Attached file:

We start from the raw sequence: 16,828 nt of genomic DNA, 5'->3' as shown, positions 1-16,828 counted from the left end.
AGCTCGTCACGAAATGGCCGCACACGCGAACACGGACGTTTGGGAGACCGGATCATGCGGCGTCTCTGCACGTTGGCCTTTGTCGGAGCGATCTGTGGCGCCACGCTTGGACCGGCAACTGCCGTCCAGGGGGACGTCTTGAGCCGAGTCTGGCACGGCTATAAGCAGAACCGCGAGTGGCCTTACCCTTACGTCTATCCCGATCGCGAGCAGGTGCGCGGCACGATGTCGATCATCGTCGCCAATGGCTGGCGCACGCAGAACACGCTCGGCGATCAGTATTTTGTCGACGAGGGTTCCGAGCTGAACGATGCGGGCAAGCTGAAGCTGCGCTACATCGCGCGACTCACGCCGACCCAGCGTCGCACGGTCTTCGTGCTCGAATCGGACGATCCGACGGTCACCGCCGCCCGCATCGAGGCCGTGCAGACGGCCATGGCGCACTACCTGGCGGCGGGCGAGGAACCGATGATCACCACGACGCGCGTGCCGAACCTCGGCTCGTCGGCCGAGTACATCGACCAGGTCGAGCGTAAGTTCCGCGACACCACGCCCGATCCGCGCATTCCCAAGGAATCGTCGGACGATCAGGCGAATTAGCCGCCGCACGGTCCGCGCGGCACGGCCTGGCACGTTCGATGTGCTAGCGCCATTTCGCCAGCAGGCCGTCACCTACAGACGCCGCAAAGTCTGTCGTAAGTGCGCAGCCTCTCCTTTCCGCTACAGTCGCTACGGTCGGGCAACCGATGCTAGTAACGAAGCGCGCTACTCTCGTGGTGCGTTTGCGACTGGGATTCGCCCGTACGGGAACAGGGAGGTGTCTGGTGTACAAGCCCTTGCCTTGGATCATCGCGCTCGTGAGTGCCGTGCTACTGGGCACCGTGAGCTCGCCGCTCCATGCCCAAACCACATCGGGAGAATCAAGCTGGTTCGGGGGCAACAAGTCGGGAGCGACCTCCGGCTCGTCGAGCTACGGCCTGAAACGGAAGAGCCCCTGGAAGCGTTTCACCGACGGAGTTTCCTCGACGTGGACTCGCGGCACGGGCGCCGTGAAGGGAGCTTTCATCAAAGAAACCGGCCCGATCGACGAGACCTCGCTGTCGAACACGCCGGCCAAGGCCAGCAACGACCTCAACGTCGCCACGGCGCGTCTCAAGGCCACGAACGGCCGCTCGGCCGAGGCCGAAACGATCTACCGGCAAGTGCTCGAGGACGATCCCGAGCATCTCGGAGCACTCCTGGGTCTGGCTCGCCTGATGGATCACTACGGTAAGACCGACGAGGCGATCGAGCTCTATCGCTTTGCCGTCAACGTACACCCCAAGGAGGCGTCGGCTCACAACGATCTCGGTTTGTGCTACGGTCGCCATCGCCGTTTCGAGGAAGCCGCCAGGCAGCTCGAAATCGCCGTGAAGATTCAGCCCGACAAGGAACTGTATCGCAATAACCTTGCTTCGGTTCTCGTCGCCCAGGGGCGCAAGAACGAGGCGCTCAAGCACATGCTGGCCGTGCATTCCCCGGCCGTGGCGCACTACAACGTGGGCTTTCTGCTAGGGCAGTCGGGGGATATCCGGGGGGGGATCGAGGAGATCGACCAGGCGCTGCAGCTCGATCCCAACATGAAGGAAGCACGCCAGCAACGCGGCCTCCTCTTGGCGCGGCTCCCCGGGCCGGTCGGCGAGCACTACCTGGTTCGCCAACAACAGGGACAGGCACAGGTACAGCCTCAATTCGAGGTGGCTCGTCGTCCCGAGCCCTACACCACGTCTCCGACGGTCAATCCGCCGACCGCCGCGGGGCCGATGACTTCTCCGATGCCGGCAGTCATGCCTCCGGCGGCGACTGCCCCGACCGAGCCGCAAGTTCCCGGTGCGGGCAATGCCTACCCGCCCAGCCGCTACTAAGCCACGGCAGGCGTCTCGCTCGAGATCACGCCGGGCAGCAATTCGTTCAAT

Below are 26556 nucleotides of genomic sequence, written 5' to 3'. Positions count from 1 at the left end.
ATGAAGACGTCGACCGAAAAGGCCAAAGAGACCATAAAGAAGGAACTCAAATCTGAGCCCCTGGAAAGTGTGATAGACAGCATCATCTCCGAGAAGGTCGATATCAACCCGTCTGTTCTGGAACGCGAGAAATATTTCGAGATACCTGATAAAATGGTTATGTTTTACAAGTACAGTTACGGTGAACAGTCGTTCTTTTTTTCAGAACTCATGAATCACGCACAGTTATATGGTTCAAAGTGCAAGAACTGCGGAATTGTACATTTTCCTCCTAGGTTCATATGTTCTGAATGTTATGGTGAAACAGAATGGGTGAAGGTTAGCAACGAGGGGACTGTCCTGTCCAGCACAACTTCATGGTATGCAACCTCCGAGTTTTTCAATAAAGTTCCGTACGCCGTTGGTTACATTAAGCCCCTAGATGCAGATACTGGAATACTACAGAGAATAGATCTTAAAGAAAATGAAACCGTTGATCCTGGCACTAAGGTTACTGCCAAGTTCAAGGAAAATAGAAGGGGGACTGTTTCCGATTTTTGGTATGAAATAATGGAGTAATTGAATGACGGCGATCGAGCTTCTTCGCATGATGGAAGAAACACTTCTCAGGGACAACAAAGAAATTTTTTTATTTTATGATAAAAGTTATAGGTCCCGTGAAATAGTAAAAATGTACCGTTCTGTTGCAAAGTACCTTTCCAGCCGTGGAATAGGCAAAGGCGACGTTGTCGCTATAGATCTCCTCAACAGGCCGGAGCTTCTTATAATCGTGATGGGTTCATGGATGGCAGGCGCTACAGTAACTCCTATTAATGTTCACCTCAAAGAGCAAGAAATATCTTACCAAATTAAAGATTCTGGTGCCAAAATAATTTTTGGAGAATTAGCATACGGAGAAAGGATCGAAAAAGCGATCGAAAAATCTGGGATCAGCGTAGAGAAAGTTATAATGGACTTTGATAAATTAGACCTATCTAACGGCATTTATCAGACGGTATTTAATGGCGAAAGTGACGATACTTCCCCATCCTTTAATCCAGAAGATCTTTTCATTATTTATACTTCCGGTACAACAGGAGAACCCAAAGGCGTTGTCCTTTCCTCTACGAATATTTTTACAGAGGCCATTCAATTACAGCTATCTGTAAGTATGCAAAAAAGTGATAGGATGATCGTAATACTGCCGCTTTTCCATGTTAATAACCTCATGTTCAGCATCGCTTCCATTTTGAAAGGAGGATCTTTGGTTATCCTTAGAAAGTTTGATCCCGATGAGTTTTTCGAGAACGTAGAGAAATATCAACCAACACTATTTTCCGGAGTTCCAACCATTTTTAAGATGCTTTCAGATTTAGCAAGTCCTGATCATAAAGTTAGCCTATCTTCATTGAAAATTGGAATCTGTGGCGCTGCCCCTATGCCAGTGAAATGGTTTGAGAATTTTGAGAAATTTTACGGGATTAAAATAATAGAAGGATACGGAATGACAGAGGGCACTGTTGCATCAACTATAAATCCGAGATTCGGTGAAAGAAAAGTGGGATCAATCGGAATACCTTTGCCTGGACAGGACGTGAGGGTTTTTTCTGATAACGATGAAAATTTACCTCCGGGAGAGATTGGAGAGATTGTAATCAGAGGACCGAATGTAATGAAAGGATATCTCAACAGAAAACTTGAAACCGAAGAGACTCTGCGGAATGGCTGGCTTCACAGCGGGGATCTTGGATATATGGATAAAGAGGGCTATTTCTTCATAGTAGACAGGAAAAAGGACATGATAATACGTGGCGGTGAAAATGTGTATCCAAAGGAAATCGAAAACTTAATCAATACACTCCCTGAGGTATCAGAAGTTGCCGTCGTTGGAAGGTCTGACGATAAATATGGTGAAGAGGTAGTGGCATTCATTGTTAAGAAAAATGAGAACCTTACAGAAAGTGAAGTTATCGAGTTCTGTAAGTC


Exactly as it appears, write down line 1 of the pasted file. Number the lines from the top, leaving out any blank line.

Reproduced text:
We start from the raw sequence: 16,828 nt of genomic DNA, 5'->3' as shown, positions 1-16,828 counted from the left end.